Sonja Sohn is a name that we all have grown to love. Many of us were introduced to Sohn as Detective Shakima Gregg on the hit series, The Wire.

However, Sohn’s career began years before that, and we were able to witness her talent evolve in series such as Body of Proof and Luke Cage amongst others. In recent years, we experienced Sohn as the grief-stricken mother in The Chi as her character Laverne Johnson mourned the loss of her sons Coogee and Brandon before seeking justice for herself.

Sohn’s talent does not stop there. As gifted as she is as an actress, Sohn’s directorial talents are just as astounding. We recently caught up with the modern-day renaissance woman to discuss her latest project, HBO’s The Slow Hustle, a true crime story that explores the mysterious death of Baltimore police detective, Sean Suiter. He was shot in the head one day prior before he was set to testify in front of a federal grand jury against the corrupt officers in the Baltimore PD Gun Trace Task Force.

Originally ruled by police as a death by suicide, Suiter’s death has been the center of several conspiracy theories. The Slow Hustle explores these theories and chronicles the pain experienced by the community and Suiter’s wife, as well as the unanswered questions.

When asked how did she become a part of the project, Sohn shared that an executive from HBO approached her. 

“I was approached by an executive at HBO who had been following the Gun Trace Task Force and corruption there.  He became interested in this case and the sort of mystery surrounding it. He knew I directed Baltimore Rising [and] I could possibly help unravel the mystery. I wasn’t quite sure, because I wasn’t an investigative, journalistic-type filmmaker. After finding the investigative reporters and the other voices in Baltimore, I felt the story could come through. And particularly getting the blessing and the participation of Nicole and her family, I thought that there were perspectives, that could shed light on the underpinnings of what was happening in the case and perhaps even hindering it.”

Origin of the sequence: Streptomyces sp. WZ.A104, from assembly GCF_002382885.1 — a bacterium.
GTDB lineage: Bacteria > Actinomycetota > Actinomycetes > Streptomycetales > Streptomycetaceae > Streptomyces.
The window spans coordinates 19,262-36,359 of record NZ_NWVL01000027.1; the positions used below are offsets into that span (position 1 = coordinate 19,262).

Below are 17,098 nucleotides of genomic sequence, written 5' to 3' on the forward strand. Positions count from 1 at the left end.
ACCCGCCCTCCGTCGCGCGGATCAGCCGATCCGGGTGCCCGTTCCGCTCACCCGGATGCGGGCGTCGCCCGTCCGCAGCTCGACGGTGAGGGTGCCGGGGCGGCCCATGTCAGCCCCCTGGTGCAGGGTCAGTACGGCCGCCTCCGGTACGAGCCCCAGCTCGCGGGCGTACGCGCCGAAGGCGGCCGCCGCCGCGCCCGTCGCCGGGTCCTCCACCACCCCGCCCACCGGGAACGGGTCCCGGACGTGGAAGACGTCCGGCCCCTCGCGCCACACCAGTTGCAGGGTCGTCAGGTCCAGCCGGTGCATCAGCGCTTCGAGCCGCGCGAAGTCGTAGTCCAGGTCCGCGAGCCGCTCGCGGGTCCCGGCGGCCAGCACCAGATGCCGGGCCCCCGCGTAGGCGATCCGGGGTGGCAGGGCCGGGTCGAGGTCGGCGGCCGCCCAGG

The Slow Hustle took nearly two and a half years to come to fruition. The pandemic receives a bit of the blame. However, COVID-19 wasn’t the only challenge in creating this project. 

Photo: HBO

“I didn’t have the same access because the department was under a consent decree,” recalls Sohn. “There was a new commissioner there who was really trying to get their house in order and pretty much locked the department. He wasn’t giving a lot of access to meet him. I was able to call upon a couple of old contacts. For instance, the former commissioner (Kevin Davis) who was featured in Baltimore Rising [and] had the Suiter case happen under his watch as commissioner… [but] I wouldn’t say we really have the cooperation of the police department.”

Sohn’s exploration of Suiter’s death required her to remove any emotions she may have possessed to authentically show the pain the Suiter family has been experiencing. Sohn wanted to “walk around that gingerly” and “allow it to supersede.”

She explained, ‘This project was a little less emotional in some ways than Baltimore Rising because there was someone, a family in the middle of grieving and what they were carrying, in addition to the media attention, they were a police family and a black family…both of those communities that they belong to are triggered right now. In terms of like what we are, what we have been dealing with it, between the police and black people. And I can only imagine what it’s like to be a black police family and the father of the family and the husband of the family die on the job and not get any answers.”

The Slow Hustle is now streaming on HBO Max.